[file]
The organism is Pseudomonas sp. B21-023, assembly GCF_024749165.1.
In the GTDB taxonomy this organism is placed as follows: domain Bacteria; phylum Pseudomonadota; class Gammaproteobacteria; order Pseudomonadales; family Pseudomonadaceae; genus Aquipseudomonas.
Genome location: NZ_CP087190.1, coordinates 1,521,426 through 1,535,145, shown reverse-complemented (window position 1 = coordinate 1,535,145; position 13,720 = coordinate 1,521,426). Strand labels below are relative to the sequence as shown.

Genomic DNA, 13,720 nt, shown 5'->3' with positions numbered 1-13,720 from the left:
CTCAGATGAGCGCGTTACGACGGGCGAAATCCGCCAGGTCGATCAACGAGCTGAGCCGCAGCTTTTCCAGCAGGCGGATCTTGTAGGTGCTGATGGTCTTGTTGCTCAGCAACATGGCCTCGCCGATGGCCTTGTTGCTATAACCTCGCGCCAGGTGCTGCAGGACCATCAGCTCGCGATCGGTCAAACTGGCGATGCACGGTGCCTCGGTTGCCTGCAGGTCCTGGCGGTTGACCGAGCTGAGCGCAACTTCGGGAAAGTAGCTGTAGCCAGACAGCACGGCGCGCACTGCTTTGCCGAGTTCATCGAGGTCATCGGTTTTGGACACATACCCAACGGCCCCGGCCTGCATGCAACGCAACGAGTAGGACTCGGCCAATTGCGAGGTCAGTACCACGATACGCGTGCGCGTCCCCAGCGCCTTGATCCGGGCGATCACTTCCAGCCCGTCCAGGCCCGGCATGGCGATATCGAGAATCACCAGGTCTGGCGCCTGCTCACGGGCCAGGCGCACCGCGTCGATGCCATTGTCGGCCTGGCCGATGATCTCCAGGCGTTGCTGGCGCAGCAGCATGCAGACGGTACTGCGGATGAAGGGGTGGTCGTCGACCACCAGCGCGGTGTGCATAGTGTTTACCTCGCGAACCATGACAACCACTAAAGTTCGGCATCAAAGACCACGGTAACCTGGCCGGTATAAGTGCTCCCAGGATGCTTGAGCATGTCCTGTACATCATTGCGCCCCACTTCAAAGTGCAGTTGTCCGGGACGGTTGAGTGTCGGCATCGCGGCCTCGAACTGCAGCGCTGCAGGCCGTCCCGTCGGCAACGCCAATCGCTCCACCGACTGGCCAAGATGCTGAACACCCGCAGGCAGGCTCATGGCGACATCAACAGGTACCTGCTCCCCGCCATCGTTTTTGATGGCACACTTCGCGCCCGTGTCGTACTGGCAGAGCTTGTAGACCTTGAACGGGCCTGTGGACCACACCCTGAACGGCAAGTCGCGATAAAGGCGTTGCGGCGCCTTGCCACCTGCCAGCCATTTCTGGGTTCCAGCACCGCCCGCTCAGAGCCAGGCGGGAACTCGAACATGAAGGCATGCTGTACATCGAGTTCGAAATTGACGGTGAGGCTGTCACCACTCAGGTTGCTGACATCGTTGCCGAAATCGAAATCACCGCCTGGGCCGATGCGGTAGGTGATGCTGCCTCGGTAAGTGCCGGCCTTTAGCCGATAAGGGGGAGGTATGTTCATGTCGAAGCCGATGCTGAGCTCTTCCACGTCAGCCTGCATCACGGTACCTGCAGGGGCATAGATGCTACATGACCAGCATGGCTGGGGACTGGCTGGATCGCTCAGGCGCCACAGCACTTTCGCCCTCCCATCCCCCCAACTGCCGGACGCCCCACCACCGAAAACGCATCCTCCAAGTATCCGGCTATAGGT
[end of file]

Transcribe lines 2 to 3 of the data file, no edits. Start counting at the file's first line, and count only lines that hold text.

In the GTDB taxonomy this organism is placed as follows: domain Bacteria; phylum Pseudomonadota; class Gammaproteobacteria; order Pseudomonadales; family Pseudomonadaceae; genus Aquipseudomonas.
Genome location: NZ_CP087190.1, coordinates 1,521,426 through 1,535,145, shown reverse-complemented (window position 1 = coordinate 1,535,145; position 13,720 = coordinate 1,521,426). Strand labels below are relative to the sequence as shown.